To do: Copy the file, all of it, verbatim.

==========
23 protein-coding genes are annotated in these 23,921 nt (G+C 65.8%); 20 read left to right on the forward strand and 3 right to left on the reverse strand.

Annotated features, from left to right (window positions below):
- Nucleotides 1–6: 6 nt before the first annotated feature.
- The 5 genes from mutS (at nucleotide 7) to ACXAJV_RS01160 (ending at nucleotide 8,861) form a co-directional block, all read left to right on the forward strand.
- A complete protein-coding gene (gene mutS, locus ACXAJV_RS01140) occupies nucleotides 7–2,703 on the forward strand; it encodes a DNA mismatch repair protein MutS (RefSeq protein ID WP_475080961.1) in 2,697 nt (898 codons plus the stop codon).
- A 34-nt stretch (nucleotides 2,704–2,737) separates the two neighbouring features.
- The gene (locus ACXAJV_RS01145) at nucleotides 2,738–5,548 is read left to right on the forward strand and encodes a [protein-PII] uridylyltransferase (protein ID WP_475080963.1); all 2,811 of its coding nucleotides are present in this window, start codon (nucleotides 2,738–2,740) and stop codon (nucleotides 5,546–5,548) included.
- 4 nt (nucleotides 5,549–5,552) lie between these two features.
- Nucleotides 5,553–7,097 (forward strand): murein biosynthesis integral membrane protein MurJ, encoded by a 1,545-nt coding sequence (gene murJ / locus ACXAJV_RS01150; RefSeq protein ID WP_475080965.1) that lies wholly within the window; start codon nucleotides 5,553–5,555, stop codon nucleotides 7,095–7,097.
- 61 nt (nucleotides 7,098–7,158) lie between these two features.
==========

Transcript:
23 protein-coding genes are annotated in these 23,921 nt (G+C 65.8%); 20 read left to right on the forward strand and 3 right to left on the reverse strand.

Annotated features, from left to right (window positions below):
- Nucleotides 1–6: 6 nt before the first annotated feature.
- The 5 genes from mutS (at nucleotide 7) to ACXAJV_RS01160 (ending at nucleotide 8,861) form a co-directional block, all read left to right on the forward strand.
- A complete protein-coding gene (gene mutS, locus ACXAJV_RS01140) occupies nucleotides 7–2,703 on the forward strand; it encodes a DNA mismatch repair protein MutS (RefSeq protein ID WP_475080961.1) in 2,697 nt (898 codons plus the stop codon).
- A 34-nt stretch (nucleotides 2,704–2,737) separates the two neighbouring features.
- The gene (locus ACXAJV_RS01145) at nucleotides 2,738–5,548 is read left to right on the forward strand and encodes a [protein-PII] uridylyltransferase (protein ID WP_475080963.1); all 2,811 of its coding nucleotides are present in this window, start codon (nucleotides 2,738–2,740) and stop codon (nucleotides 5,546–5,548) included.
- 4 nt (nucleotides 5,549–5,552) lie between these two features.
- Nucleotides 5,553–7,097 (forward strand): murein biosynthesis integral membrane protein MurJ, encoded by a 1,545-nt coding sequence (gene murJ / locus ACXAJV_RS01150; RefSeq protein ID WP_475080965.1) that lies wholly within the window; start codon nucleotides 5,553–5,555, stop codon nucleotides 7,095–7,097.
- 61 nt (nucleotides 7,098–7,158) lie between these two features.